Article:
Whether you decide to design yourself using one of several website builders, or you hire a professional web designer to handle your design needs, the following rules will apply to you.
While a clean, responsive web design can be a great assist for your brand presence, a poor web design can do just the opposite.
Avoid the following common pitfalls:
1. Assume People Want What You’re Selling
If you’ve been in business for a while, you will know what resonates with customers and what does not. As a web designer, it’s not uncommon for new website clients to talk my ear off about their business only to have nothing to say when it comes to their website.
You have to start with the assumption that visitors don’t want what you are selling, and convince them. That’s not to say that they won’t. When you’re driving customers, you will need to go back tothe customer persona. But your website can’t simply be generic and minimalistic if you hope to actually sell.
2. Start Your Web Design Without a Style Guide
We’ve talked extensively about the need to develop a style guide. This is particularly important during the design of your website. Without one, you could be building a site that doesn’t match the feel of your brand.
While not a killer, you could be missing an opportunity to making a website that syncs nicely with your brand and sticks in your customer’s memory.
Think of the last time you visited a Best Buy. Note how the store represents the brand perfectly. The signage, staff and displays are all branded to make it feel distinct from an Office Depot, for example.
That’s what your website should accomplish for you. So be sure to do your homework before jumping into the code (or website builder). We promise it will pay off.
3. Use Images Instead of Text
This may be obvious to some, but it’s critical to mention anyway. Using images that look like text leads to a poor user experience on mobile (the text won’t resize to the screen), and it’s terrible for SEO, as it is not readable by search engines.
Instead, have a web designer rebuild your pages in HTML/CSS to ensure that they will be legible on any screen.
4. Create a One-Pager
A trend from a few years ago, long, scrolling one-pager websites are still in use for landing pages. But if you’re building a website for your brand or business, it’s better that you let your website breathe.
Not only will having additional pages benefit your search ranking, it gives you more real estate to work with without having to worry about cutting content to fit a minimalistic design.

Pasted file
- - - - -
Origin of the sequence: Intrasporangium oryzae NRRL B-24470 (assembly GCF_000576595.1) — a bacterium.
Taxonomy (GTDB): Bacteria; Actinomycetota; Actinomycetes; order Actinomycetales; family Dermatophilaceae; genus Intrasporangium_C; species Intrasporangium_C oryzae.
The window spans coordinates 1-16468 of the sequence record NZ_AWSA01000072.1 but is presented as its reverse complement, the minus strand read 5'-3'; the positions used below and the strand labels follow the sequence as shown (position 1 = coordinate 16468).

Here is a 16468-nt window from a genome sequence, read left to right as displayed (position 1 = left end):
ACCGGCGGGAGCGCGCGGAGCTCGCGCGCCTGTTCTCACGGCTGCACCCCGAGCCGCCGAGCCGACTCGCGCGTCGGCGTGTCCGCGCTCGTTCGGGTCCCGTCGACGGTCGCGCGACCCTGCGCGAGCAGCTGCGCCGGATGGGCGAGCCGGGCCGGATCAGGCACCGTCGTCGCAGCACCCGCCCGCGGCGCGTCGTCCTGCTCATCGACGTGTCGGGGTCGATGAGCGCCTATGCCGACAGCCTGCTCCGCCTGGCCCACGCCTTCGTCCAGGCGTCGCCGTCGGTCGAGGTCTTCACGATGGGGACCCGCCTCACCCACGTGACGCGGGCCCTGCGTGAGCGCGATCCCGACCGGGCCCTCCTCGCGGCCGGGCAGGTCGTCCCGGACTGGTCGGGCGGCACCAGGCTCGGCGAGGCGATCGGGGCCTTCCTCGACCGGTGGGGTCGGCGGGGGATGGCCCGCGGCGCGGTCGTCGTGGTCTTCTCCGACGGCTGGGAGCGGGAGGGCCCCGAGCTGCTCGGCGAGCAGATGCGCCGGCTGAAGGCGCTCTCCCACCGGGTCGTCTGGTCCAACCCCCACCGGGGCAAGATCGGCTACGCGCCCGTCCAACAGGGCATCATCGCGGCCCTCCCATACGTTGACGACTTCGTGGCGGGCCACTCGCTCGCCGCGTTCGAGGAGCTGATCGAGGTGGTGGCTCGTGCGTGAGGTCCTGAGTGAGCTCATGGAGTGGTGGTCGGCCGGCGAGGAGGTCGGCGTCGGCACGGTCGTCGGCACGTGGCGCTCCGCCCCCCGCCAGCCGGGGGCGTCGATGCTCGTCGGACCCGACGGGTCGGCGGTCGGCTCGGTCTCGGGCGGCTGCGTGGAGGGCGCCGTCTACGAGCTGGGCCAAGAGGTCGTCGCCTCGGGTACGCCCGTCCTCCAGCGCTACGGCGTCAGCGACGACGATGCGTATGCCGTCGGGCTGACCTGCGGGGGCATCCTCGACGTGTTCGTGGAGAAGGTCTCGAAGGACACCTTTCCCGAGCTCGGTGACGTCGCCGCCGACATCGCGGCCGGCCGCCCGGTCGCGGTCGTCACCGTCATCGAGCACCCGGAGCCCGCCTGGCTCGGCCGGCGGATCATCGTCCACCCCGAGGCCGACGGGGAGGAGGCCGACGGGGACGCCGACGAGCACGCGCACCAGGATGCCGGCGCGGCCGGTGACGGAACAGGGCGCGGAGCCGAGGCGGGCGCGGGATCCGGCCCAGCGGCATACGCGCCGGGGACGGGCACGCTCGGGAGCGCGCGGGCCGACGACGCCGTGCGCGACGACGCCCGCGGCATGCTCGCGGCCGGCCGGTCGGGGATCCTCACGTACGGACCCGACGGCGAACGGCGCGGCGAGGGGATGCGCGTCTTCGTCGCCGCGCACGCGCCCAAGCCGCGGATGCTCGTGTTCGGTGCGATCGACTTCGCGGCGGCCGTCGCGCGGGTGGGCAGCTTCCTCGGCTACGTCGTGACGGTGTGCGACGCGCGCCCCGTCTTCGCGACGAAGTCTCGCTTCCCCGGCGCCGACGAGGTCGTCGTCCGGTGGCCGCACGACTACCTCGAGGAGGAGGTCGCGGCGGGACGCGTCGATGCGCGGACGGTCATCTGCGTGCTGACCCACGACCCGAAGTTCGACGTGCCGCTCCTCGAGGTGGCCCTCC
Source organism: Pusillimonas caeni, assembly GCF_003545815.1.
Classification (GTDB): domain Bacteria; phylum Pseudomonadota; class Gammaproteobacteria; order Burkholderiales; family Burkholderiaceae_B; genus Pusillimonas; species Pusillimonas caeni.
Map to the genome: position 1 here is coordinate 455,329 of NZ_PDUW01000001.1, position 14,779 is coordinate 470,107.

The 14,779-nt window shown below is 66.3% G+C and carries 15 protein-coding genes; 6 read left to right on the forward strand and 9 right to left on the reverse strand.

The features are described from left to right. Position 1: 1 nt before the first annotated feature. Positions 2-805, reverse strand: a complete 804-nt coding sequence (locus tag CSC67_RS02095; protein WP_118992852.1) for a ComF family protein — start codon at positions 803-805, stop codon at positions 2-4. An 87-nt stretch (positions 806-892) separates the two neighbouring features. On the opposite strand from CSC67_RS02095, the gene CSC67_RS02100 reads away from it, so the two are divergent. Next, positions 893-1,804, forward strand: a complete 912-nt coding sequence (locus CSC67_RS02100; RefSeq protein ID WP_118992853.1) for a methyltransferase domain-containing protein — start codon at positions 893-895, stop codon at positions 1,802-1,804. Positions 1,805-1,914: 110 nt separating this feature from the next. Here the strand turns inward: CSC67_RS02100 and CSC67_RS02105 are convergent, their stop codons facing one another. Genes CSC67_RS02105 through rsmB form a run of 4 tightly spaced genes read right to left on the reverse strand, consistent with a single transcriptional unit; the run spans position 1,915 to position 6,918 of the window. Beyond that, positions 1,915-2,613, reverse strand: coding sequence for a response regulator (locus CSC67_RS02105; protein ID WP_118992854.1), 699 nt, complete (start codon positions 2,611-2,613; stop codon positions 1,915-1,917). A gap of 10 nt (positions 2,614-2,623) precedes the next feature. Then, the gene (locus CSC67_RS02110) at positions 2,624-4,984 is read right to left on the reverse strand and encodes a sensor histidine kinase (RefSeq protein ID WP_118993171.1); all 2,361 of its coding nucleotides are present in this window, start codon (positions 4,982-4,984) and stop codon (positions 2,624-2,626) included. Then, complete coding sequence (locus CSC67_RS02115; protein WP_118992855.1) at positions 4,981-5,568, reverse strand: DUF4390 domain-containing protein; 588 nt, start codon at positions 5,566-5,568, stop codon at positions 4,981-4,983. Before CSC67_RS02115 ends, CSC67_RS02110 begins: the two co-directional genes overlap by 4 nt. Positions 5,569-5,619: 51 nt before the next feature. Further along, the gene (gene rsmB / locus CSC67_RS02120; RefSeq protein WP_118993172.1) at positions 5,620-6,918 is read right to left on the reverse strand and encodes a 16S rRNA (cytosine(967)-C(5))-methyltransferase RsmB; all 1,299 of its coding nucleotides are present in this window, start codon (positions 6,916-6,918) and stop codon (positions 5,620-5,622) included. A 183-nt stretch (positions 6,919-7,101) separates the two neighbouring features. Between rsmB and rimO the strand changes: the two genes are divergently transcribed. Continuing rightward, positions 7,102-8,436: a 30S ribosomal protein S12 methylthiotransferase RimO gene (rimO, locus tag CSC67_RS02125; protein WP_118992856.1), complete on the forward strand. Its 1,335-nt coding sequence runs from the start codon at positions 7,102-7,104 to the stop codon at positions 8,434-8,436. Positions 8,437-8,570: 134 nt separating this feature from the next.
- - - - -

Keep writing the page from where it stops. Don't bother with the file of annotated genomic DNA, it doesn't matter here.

5. Crowd Your Pages
Extremes in both directions are mistakes. Here’s another one that should be avoided.
While it is true that customers who don’t see the information they want within seconds will leave the website, that doesn’t mean that you should cram all of your information at the top of the page. Use the carrot and the stick method, giving the general message and encourage them to read on for more.
6. Hide Your “Reasons to Believe”
Your website is no place to be shy. You need to give your potential leads and customers every reason to stick around long enough to take action, and you don’t do that by hiding the very important brand statements that give them a reason to believe you know what you’re talking about.
This includes keeping your awards, accolades, press and testimonials hidden away on other pages.
In no particular order, you should look to include:
- Awards and certifications
- Celebrity reviews
- 3rd party reviews
- Video testimonials
- Text testimonials
Instead, add a section to your homepage that gives an explanation of your expertise. At the very least, you should be able to provide a few testimonials.
7. Rely on Footer Forms
While footers are great for general company information and sitemaps, a form in the footer isn’t the best way to get email subscriptions. Many people who consume your content won’t think to go to the footer, and a subscription there seems like somewhat of an afterthought.
Instead of placing your subscription form in the footer, consider adding a call to action in a banner halfway down your page that encourages email signups. Add a lead magnet to your page for even better results.
8. What’s a Lead Magnet?
If you’ve ever reluctantly given your email address to get information or a report on a website, you’ve interacted with a lead magnet. Most customers won’t subscribe to your content unless you are providing valuable information or entertainment value on an ongoing basis.
A lead magnet is an offer to exchange value in exchange for an email address. It should be prominently displayed, and depending on the offer, your page should enough information that the customer becomes intrigued right at the moment that the magnet appears.
A simple “subscribe” form can work in these cases, but if not, think about putting your articles together in an eBook and using them as a lead magnet.
9. Use a Generic Call to Action
The Call to Action (CTA) is something that should trigger the user to do something to solve the problem you have set up for them. If you have done it correctly, it should be an action that resonates and makes sense in relation to the information you have provided so far.
10. Overuse Stock Photos
Don’t overly rely on stock images for your pages. I generally recommend using stock images to fill in gaps in the content, when you don’t have brand images. But if you’ve been following for some time, you will know that we don’t recommend building a website without brand images.
Avoicing these pitfalls won’t guarantee you’re website will be a hit, but will give you a better chance for success.
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